Bison Pipeline clears Bowman County hurdlesThe Bison Pipeline Project, slated to move about 477 million cubic feet of natural gas per day through southwestern North Dakota, got the final OK from Bowman County Commissioners during a meeting held Tuesday.
BOWMAN — The Bison Pipeline Project, slated to move about 477 million cubic feet of natural gas per day through southwestern North Dakota, got the final OK from Bowman County Commissioners during a meeting held Tuesday.
Members of the Bowman County Planning and Zoning Commission voted unanimously to recommend the Bowman County Commission approve a conditional use and variance permit for the Bison Pipeline Project, which was in turn approved unanimously during a meeting of the county commission, which followed.
This was the last item that needed to be approved for the project on the county level, said Sandra Tivis, Bowman County auditor.
Bison Pipeline, LLC, a subsidiary of TransCanada Corp., an energy-producing company, has proposed construction of a 302.5-mile stretch of gas transmission lines beginning near Dead Horse, Wyo. The lines would then span Wyoming, southeastern Montana and southwest North Dakota, including Bowman, Hettinger, Stark and Morton counties, according to a prior Press article.
The motion approved by both commissions would allow Bison to forgo putting double pipe under the roads as well as allow them to bury the pipe 5 feet instead of 6 feet in some areas.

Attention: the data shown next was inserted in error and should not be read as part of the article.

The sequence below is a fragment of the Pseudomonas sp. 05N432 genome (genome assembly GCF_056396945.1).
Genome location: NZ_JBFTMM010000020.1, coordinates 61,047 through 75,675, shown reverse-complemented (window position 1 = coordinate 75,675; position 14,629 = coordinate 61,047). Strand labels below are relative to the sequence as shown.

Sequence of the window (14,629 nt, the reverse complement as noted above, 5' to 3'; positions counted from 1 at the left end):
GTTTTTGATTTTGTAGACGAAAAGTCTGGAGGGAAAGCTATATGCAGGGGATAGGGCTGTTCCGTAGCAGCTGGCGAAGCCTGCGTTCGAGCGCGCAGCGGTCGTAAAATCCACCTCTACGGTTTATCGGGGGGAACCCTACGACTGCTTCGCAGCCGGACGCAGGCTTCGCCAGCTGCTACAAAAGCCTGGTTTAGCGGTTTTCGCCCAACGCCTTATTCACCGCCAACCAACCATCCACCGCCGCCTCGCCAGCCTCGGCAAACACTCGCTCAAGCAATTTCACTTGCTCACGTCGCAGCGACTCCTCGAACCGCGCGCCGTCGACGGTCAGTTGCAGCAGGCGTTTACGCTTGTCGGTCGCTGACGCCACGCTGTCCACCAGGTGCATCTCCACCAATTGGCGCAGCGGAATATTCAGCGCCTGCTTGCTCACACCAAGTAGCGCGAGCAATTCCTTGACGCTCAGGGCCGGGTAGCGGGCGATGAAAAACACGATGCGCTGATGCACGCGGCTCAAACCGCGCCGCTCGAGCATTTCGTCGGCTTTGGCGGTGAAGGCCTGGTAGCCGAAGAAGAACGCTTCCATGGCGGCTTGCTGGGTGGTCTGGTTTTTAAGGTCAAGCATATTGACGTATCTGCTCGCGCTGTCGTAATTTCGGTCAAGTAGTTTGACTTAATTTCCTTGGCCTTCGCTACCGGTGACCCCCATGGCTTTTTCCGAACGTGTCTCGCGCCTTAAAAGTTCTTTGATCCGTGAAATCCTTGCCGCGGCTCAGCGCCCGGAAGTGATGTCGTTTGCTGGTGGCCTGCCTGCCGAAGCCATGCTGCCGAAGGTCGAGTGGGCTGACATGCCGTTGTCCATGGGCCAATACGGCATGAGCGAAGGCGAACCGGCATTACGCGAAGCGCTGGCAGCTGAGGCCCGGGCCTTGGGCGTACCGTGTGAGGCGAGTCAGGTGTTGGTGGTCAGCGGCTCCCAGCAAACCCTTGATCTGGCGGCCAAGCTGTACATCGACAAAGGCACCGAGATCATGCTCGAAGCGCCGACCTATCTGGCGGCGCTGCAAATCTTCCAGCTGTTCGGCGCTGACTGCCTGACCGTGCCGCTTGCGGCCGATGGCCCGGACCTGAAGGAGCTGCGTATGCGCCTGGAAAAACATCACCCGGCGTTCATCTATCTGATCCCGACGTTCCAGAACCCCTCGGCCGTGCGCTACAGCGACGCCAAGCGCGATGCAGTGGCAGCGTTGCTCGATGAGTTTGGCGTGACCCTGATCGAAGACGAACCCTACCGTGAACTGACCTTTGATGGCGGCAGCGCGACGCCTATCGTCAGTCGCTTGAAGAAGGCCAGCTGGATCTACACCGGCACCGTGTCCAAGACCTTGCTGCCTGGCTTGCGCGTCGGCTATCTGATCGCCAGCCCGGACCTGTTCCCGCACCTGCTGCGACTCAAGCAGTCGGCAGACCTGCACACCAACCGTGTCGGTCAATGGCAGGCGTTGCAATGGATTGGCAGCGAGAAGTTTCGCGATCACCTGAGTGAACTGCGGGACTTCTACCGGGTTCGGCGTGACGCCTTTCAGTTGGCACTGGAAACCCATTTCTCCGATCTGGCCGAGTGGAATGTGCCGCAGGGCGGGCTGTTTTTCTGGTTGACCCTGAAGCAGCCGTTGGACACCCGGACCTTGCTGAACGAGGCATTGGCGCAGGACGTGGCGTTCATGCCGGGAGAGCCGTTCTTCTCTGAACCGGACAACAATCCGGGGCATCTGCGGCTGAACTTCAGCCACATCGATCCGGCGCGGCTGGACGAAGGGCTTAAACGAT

After moving through North Dakota, the Bison Pipeline would connect to the Northern Border Pipeline stemming from Canada.
Jerry Jeffers, chairman of the Bowman County Planning and Zoning Commission, said the pipeline will provide money for the county.
“One thing I would like to bring to your attention is this is not really something that’s going to be a detriment to Bowman County,” Jeffers said. “It’s a 12, almost 13 million dollar project here and it will return us almost a million dollars of income every year, and of course that will be split amongst the townships, the counties and the schools and however it’s split.”
Julie Rasmussen, with Bison, said there could be between 400 and 500 workers on the project in the area during peak times, some possibly bringing families.
The project is expected to begin mid- to late-summer, Rasmussen said, with gas flowing by Nov. 15.
Alan Goyne, also with Bison, said though it will be up to contractors where to house the workers, Dickinson could be a housing destination for some of the workers on the project.